When I first heard about this idea from John Spencer, I thought hey, what a great back-to-school team-building activity for the ELA classroom. I knew this prompt would make for a great inference activity. At the time, I didn’t know that it’s actually a true story! How cool is that? Maybe you know about this already, but hey I didn’t, and it made me like this activity even more. This is how it works:
To make the most out of this inference activity, I like to help students organize the way they structure their responses and theories so that we can easily share and compare answers as a class.
I don’t know about you, but my classrooms are often filled with student-athletes. It seems sports are less an interest than an obsession for many of my students. In this activity, you can engage these students in an effective team-building exercise. With the sports mash-up challenge, students get to develop a new sport that combines elements from other different sports. This idea of mashing up sports together isn’t a stretch: some sports already do just that. Think of water, polo, for example, which mixes swimming, soccer, and polo. Or ultimate frisbee which is really a combination of frisbee, soccer, and football.
I find that the sports mash-up challenges make for great back-to-school team-building activities to use in middle school ELA. One way of looking at the classroom, after all, is as one big team, and this sports-related activity will help your students see the similarities between their teammates and their classmates.
Here’s how you can make sure your team gets off to a good start this season…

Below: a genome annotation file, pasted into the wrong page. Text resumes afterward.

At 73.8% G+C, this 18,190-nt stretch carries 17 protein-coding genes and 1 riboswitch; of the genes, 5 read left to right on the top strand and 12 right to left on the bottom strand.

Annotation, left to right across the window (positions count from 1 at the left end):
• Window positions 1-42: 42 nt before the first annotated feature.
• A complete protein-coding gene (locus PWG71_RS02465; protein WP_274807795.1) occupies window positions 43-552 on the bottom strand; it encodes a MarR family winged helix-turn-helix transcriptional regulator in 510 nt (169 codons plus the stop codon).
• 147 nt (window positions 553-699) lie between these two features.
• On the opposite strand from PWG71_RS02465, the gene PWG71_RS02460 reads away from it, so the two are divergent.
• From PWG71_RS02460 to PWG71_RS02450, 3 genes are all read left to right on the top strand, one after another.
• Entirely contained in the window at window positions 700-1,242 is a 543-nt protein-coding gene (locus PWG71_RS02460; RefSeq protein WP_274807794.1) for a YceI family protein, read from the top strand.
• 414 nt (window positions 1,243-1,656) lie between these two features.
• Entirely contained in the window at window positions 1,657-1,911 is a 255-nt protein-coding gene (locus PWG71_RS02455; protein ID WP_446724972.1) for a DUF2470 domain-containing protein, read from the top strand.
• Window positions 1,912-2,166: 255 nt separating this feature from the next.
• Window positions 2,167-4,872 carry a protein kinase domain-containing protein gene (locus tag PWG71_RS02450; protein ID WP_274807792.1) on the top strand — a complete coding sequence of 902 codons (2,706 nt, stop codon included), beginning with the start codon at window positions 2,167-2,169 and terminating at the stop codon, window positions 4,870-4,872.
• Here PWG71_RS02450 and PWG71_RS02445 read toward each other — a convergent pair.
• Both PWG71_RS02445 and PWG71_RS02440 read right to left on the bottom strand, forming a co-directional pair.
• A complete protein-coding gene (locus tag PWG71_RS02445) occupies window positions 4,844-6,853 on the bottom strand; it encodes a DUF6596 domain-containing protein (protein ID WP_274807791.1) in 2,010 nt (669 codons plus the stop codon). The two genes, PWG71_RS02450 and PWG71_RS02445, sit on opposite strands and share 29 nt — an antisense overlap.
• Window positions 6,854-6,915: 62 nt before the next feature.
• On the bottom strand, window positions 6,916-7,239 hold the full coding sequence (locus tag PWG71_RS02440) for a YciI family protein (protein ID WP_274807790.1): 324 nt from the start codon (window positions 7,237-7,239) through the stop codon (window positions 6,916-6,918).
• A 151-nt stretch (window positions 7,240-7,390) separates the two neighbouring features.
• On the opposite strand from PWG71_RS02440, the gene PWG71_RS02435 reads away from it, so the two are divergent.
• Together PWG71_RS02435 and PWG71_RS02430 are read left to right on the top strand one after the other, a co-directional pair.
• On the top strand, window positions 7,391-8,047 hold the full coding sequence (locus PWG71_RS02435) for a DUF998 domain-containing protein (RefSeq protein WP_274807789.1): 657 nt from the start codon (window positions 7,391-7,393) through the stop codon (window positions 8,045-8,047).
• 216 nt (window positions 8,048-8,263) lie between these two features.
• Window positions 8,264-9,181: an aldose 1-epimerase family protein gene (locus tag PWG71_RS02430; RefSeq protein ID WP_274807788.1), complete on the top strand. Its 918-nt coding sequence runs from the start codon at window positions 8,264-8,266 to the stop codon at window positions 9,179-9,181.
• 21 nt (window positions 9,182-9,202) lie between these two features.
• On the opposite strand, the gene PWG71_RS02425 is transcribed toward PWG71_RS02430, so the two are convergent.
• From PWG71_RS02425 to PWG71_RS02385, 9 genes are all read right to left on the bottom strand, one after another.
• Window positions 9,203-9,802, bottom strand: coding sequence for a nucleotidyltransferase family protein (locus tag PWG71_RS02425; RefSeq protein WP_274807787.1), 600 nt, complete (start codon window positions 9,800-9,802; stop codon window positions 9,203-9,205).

If you want, you can let your students include drawings of what the sport will look like being played. And if you’re up for it, you may even be able to try out a few of the sports as a class! I know if I were a student, this would be a pretty memorable day in English class…Maybe you can have the students vote on which sports invention are their three favorites, for example. This will help you decide which ones to play. It also turns the activity itself into a kind of competition.
Curiosity is one of the keys to learning. If we can help our students retain their sense of curiosity while giving them the tools to explore what makes them curious, I think we’ve in many ways succeeded. This last team-building activity gives students the opportunity to do a deep dive into something that they’re curious about and share with others. Maybe one student has always wondered why shadows get longer, for example, while another wonders what the history of video games is. With the wonder day activity, students will get to learn all about something they might not otherwise learn in school. I like to use Wonder Day as a chance for students to collectively act on their curiosity and share what they learn with others.
This team-building activity also serves as a great opportunity for you to teach students effective research practices at the beginning of the year. Here’s how I use this activity in the classroom:
Is there anything you’ve wondered lately? Maybe you’d like to take part in Wonder Day yourself!
I hope you found this back to school team building activity list useful! If you liked these back-to-school team-building activities for middle school ELA, you might also be interested in checking out 5 Outside the Box Creative Writing Assignments for ELA.